The Falcon & the Viper

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Chapter 12

The bright red MG sports car pulled up in a squeal of brakes at the entrance to RAF Biggin Hill. The two pilots inside showed their identity cards to the corporal on duty who scrutinised them, then raised the red and white barrier and waved them through. They drove in and pulled up outside the Station Officers’ Mess. Anthony Barker opened the door and got out as Johnny Faulkner in the passenger seat gave a big yawn, stretched out his arms and clambered out after him. They had made an early start that morning from their homes in Dover where the day before, to Anthony’s delight, his father had given him the car for completing his degree at Cambridge. Jenkins, the Barker’s long suffering chauffeur, had met the news with a sigh of relief as he had had more than enough of his young master’s tantrums while driving him around in his father’s Rolls.

Un-strapping their luggage from the boot rack, they went inside to find a mess steward who directed them to their rooms. Both were counting their good fortunes, following their postings to 79 Squadron at Biggin Hill. RAF Hawkinge, a satellite station of the airfield close to their family homes in Westcliffe, would give Johnny the opportunity of seeing more of his fiancée Miranda. Biggin Hill was also handy for trips to London and some of the shady nightclubs that more than suited Anthony Barker.

Thirsty after the journey they went for drinks in the officer’s bar and ordered pints of Shepherd Neames ale when a voice boomed at them.

‘Well hello chaps, don’t tell me they’ve posted you here as well? I know there’s a war about to start but things must be desperate if the country will have to rely on ex-Cambridge types whose only experience is flying string bags.’

‘Tom Beckett!’ exclaimed Johnny smiling, ‘What are you doing here? I thought they had posted you to bombers?’ He shook his old friend’s hand with delight.

’That’s true, but I had the misfortune to prang one of Bomber Command’s new Hampden twin engine jobs at OTU. I only realised I had landed with the gear up after it took full power to taxi off the runway!

‘What . . . you’re joking!’ said Anthony

‘Well, yes, I am, but only about the full power taxiing bit as the props got rather bent. They had to use cranes to get it off the runway. Bad show, what! The powers that be posted me off to Fighter Command for my sins, probably because a Hurricane isn’t so expensive to replace as a twin-engine bomber. Tickety do.’ he guffawed.

Anthony Barker ordered another round of drinks from the bar and they caught up with each other, as they had not seen Tom since, although he had followed both athletes progress during the Olympic Games. The conversation centred on the desperate attempts made by some of Britain’s politicians for peace with Germany. They agreed that the prime minister, following his “peace for our time” speech, had done well in getting Adolph Hitler to agree to sign the Munich Agreement and the Anglo-German Declaration. However, all were of the opinion that peace would not last for long and relieved that pressure from other politicians, thanks to the rousing speeches of Winston Churchill, had woken the British government up from its long period of appeasement and was now preparing to fight the future threat of any Nazi aggression.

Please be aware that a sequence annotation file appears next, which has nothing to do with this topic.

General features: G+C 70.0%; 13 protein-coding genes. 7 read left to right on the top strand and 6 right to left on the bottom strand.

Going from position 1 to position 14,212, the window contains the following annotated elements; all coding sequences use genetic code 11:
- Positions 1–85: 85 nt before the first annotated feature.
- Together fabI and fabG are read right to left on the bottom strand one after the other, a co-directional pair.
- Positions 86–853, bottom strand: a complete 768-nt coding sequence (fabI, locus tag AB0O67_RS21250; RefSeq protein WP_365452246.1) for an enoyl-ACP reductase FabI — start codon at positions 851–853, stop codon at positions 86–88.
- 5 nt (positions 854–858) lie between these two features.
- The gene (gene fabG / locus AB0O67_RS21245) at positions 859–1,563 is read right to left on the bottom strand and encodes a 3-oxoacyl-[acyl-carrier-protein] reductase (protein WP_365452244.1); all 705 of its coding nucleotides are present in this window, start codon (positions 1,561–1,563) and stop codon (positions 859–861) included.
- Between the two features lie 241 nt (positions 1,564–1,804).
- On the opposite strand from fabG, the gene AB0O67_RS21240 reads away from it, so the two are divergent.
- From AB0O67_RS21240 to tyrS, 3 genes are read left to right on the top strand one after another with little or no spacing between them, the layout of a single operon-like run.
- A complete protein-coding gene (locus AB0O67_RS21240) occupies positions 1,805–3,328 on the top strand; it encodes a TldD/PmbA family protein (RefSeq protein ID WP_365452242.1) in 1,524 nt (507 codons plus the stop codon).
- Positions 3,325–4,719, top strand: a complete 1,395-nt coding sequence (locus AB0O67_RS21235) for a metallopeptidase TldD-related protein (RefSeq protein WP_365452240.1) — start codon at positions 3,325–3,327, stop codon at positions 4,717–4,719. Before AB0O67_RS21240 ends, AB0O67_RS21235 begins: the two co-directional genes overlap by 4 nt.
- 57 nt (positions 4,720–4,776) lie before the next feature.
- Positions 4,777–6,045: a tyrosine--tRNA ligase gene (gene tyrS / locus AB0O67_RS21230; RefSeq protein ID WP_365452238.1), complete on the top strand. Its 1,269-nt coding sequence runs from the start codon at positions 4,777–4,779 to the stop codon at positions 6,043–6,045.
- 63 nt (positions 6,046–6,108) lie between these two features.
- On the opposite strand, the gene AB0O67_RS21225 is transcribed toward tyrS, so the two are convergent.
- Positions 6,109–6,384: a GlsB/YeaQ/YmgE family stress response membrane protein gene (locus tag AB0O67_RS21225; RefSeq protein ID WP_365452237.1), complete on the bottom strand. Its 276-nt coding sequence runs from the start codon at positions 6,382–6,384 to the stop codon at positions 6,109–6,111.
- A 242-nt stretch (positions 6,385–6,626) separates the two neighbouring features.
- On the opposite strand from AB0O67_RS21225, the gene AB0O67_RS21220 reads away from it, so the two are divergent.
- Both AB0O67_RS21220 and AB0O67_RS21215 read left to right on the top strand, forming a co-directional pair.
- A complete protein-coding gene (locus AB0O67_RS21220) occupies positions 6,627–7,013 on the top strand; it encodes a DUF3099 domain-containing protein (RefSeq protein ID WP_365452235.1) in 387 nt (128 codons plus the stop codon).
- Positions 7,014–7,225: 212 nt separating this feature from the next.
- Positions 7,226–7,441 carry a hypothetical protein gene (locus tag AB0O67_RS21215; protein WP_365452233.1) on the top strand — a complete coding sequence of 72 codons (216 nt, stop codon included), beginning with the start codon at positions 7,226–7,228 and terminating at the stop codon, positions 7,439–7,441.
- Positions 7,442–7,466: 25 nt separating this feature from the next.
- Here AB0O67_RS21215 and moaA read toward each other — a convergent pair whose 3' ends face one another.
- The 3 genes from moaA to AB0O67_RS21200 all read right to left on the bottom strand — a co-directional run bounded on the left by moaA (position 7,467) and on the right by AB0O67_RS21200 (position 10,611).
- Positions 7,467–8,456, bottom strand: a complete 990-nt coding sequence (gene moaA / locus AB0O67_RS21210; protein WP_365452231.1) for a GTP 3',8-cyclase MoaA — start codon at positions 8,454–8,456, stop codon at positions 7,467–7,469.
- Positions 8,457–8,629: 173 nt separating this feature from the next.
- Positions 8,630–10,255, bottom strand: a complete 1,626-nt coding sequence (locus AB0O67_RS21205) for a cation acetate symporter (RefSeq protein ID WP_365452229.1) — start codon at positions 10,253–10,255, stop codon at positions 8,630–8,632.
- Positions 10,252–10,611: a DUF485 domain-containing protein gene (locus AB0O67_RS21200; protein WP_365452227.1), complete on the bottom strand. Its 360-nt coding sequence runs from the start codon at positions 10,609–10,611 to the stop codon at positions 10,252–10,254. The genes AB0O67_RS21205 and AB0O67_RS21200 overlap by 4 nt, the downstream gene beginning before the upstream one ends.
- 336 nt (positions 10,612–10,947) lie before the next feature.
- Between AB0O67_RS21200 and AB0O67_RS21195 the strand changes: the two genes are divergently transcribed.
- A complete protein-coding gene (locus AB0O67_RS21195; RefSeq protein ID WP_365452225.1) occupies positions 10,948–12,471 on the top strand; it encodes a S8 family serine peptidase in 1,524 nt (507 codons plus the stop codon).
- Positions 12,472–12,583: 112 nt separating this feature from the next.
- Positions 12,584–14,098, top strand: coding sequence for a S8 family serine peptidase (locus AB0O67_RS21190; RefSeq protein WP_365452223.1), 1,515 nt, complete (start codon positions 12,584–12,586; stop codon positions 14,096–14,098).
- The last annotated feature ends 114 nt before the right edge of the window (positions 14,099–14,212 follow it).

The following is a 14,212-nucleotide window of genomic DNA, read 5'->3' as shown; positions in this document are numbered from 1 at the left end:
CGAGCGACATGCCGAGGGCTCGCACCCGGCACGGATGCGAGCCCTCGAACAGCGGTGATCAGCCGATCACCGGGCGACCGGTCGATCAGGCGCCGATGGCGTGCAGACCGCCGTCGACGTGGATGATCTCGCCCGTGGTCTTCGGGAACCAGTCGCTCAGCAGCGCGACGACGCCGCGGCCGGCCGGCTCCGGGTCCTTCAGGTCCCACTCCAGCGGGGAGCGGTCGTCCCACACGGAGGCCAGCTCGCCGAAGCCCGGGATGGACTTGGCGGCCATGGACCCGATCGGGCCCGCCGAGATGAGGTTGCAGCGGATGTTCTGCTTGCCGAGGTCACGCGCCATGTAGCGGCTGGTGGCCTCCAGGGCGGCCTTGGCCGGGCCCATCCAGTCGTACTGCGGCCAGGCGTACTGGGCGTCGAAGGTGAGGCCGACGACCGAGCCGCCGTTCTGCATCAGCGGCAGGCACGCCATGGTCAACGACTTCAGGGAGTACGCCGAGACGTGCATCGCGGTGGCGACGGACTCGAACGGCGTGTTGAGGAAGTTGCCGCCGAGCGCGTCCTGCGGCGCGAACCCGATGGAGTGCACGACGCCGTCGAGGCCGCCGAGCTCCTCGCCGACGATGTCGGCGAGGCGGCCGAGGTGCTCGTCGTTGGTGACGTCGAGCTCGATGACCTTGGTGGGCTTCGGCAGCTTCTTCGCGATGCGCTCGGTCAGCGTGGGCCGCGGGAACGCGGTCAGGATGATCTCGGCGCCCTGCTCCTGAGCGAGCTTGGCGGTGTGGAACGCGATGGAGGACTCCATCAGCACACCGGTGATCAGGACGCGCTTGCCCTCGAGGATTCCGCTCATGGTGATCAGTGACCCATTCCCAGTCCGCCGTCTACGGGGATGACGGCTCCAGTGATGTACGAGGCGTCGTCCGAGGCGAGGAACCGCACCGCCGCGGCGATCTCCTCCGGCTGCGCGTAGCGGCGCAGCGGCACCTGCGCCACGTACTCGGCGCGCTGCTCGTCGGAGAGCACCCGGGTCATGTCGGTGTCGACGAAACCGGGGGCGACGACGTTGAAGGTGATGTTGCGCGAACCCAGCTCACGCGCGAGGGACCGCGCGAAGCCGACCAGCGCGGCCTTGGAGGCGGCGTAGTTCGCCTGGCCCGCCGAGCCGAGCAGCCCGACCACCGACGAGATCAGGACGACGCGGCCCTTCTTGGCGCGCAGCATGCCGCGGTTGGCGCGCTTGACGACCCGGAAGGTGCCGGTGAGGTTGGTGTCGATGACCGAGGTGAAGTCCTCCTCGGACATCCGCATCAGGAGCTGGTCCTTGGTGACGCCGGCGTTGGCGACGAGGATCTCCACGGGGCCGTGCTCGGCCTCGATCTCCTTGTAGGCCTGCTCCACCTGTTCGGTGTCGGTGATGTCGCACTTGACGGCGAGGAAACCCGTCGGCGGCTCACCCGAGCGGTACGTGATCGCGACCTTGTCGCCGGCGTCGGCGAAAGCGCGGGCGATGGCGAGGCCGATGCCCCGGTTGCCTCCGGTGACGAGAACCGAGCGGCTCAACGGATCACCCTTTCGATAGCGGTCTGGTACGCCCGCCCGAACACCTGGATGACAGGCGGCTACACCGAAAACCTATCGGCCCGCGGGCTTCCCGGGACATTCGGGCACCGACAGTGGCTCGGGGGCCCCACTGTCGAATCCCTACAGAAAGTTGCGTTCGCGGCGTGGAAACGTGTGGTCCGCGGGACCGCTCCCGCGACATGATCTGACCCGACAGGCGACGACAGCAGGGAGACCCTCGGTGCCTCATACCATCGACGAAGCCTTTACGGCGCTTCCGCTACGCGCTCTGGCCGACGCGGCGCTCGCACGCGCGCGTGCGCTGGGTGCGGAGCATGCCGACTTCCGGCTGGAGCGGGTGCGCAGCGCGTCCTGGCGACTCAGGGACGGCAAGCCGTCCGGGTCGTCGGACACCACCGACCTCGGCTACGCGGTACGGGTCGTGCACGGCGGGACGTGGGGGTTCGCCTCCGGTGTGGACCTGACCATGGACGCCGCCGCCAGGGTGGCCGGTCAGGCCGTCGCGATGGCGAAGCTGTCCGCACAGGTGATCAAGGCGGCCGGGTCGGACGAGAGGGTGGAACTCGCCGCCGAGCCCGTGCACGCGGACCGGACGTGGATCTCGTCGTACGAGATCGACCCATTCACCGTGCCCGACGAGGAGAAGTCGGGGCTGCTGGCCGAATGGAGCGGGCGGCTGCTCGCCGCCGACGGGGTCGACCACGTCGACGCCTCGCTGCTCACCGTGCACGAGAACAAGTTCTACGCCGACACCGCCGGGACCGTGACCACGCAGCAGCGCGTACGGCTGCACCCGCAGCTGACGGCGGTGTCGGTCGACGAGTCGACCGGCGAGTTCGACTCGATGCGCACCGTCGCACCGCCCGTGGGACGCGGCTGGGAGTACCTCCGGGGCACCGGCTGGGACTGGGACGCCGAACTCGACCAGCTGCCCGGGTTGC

Anthony and Johnny, with Tom Beckett’s help soon adapted to service life and settled in at Biggin Hill. The airfield was a sector controlling station in No 11 Group, Fighter Command, known as ″Biggin on the bump″ by its service personnel, for the airfield sat high on the North Downs. Wing Commander Grice, the station commander had been a fighter ace who had flown Bristol bi-planes during the Great War. Grice had witnessed the shooting down of the legendary German ace, Manfred Von Richthofen, although who had shot him down had been unclear. It was still a matter of hot dispute among fighter pilots. The wing commander passed his vast experience of aerial combat down the chain of command, so that the pilots of the resident squadrons, No. 79 and No. 32 could benefit. Grice kept his men hard at it with a daily regime of scrambles, cross-country navigation exercises and cloud formation flying. The two friends became proficient in handling their new Hawker Hurricanes thanks to the rigorous training by their flight commanders and practised flying in Vic formation and learned the finer points of dog fighting and taking evasive action.

Towards the end of the summer, during one of his short visits to see Miranda and his family, to Johnny’s surprise he found his sister had left home. Hugh Faulkner, his father, told him that Catherine, who Johnny adored, had fallen pregnant following a brief affair with Max Schiller during the German’s visit. To prevent a scandal, his parents had sent Catherine to a distant aunt in Cornwall for the birth. Arrangements were already in hand for the baby’s adoption, so that Catherine could return home to Westcliffe to rebuild her young life.

In Europe, the storm clouds continued to gather, the shadows lengthened and the voice of Adolf Hitler and his Nazi Party threatened from across the Channel. At the end of the balmy summer of thirty-nine, events were about to dictate that Britain would soon be on a collision course with Germany.

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